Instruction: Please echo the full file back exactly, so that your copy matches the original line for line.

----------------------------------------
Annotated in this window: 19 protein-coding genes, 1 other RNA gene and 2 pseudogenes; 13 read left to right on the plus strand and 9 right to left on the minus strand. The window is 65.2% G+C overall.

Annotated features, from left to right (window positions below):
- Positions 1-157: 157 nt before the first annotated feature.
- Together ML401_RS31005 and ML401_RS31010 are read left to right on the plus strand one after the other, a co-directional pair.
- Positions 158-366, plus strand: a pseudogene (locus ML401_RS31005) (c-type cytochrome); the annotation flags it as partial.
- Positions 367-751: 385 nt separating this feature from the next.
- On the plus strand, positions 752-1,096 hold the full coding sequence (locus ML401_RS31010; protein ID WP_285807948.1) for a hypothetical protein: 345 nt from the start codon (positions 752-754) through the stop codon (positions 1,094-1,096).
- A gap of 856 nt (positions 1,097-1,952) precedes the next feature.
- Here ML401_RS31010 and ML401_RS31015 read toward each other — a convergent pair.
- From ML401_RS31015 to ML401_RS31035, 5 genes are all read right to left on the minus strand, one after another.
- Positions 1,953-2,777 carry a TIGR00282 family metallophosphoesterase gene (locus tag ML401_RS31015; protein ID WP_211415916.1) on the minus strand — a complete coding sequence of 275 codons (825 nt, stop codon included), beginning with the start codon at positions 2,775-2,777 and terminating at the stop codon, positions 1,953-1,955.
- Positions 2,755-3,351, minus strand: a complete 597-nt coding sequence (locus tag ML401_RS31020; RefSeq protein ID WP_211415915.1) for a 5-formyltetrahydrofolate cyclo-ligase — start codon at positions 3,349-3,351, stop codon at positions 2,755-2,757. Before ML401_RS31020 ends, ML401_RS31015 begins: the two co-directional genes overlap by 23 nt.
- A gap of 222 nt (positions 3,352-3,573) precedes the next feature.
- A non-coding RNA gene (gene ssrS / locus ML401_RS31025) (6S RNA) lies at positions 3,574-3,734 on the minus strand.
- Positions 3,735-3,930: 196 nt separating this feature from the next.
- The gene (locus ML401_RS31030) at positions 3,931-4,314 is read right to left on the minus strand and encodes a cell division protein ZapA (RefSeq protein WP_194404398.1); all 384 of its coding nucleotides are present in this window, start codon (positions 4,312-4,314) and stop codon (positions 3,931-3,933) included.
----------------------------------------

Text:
Annotated in this window: 19 protein-coding genes, 1 other RNA gene and 2 pseudogenes; 13 read left to right on the plus strand and 9 right to left on the minus strand. The window is 65.2% G+C overall.

Annotated features, from left to right (window positions below):
- Positions 1-157: 157 nt before the first annotated feature.
- Together ML401_RS31005 and ML401_RS31010 are read left to right on the plus strand one after the other, a co-directional pair.
- Positions 158-366, plus strand: a pseudogene (locus ML401_RS31005) (c-type cytochrome); the annotation flags it as partial.
- Positions 367-751: 385 nt separating this feature from the next.
- On the plus strand, positions 752-1,096 hold the full coding sequence (locus ML401_RS31010; protein ID WP_285807948.1) for a hypothetical protein: 345 nt from the start codon (positions 752-754) through the stop codon (positions 1,094-1,096).
- A gap of 856 nt (positions 1,097-1,952) precedes the next feature.
- Here ML401_RS31010 and ML401_RS31015 read toward each other — a convergent pair.
- From ML401_RS31015 to ML401_RS31035, 5 genes are all read right to left on the minus strand, one after another.
- Positions 1,953-2,777 carry a TIGR00282 family metallophosphoesterase gene (locus tag ML401_RS31015; protein ID WP_211415916.1) on the minus strand — a complete coding sequence of 275 codons (825 nt, stop codon included), beginning with the start codon at positions 2,775-2,777 and terminating at the stop codon, positions 1,953-1,955.
- Positions 2,755-3,351, minus strand: a complete 597-nt coding sequence (locus tag ML401_RS31020; RefSeq protein ID WP_211415915.1) for a 5-formyltetrahydrofolate cyclo-ligase — start codon at positions 3,349-3,351, stop codon at positions 2,755-2,757. Before ML401_RS31020 ends, ML401_RS31015 begins: the two co-directional genes overlap by 23 nt.
- A gap of 222 nt (positions 3,352-3,573) precedes the next feature.
- A non-coding RNA gene (gene ssrS / locus ML401_RS31025) (6S RNA) lies at positions 3,574-3,734 on the minus strand.
- Positions 3,735-3,930: 196 nt separating this feature from the next.
- The gene (locus ML401_RS31030) at positions 3,931-4,314 is read right to left on the minus strand and encodes a cell division protein ZapA (RefSeq protein WP_194404398.1); all 384 of its coding nucleotides are present in this window, start codon (positions 4,312-4,314) and stop codon (positions 3,931-3,933) included.